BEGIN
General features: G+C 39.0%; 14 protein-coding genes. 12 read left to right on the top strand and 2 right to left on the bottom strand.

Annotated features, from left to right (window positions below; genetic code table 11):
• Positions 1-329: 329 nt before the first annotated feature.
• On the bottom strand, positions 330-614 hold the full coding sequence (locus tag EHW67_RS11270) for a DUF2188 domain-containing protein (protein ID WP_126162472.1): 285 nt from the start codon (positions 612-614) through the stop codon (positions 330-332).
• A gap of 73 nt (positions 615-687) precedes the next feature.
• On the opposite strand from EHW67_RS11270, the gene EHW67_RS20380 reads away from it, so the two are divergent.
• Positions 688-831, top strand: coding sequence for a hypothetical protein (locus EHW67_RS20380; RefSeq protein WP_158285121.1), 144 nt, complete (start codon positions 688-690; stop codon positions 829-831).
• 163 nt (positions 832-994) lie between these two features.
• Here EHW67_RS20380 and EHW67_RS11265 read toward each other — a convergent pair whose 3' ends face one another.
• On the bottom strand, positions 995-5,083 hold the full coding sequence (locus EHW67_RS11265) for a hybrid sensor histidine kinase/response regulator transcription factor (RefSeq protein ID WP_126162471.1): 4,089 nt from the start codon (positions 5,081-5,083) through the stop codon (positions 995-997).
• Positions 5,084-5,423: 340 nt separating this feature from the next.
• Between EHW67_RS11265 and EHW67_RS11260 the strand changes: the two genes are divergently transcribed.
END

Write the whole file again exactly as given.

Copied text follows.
General features: G+C 39.0%; 14 protein-coding genes. 12 read left to right on the top strand and 2 right to left on the bottom strand.

Annotated features, from left to right (window positions below; genetic code table 11):
• Positions 1-329: 329 nt before the first annotated feature.
• On the bottom strand, positions 330-614 hold the full coding sequence (locus tag EHW67_RS11270) for a DUF2188 domain-containing protein (protein ID WP_126162472.1): 285 nt from the start codon (positions 612-614) through the stop codon (positions 330-332).
• A gap of 73 nt (positions 615-687) precedes the next feature.
• On the opposite strand from EHW67_RS11270, the gene EHW67_RS20380 reads away from it, so the two are divergent.
• Positions 688-831, top strand: coding sequence for a hypothetical protein (locus EHW67_RS20380; RefSeq protein WP_158285121.1), 144 nt, complete (start codon positions 688-690; stop codon positions 829-831).
• 163 nt (positions 832-994) lie between these two features.
• Here EHW67_RS20380 and EHW67_RS11265 read toward each other — a convergent pair whose 3' ends face one another.
• On the bottom strand, positions 995-5,083 hold the full coding sequence (locus EHW67_RS11265) for a hybrid sensor histidine kinase/response regulator transcription factor (RefSeq protein ID WP_126162471.1): 4,089 nt from the start codon (positions 5,081-5,083) through the stop codon (positions 995-997).
• Positions 5,084-5,423: 340 nt separating this feature from the next.
• Between EHW67_RS11265 and EHW67_RS11260 the strand changes: the two genes are divergently transcribed.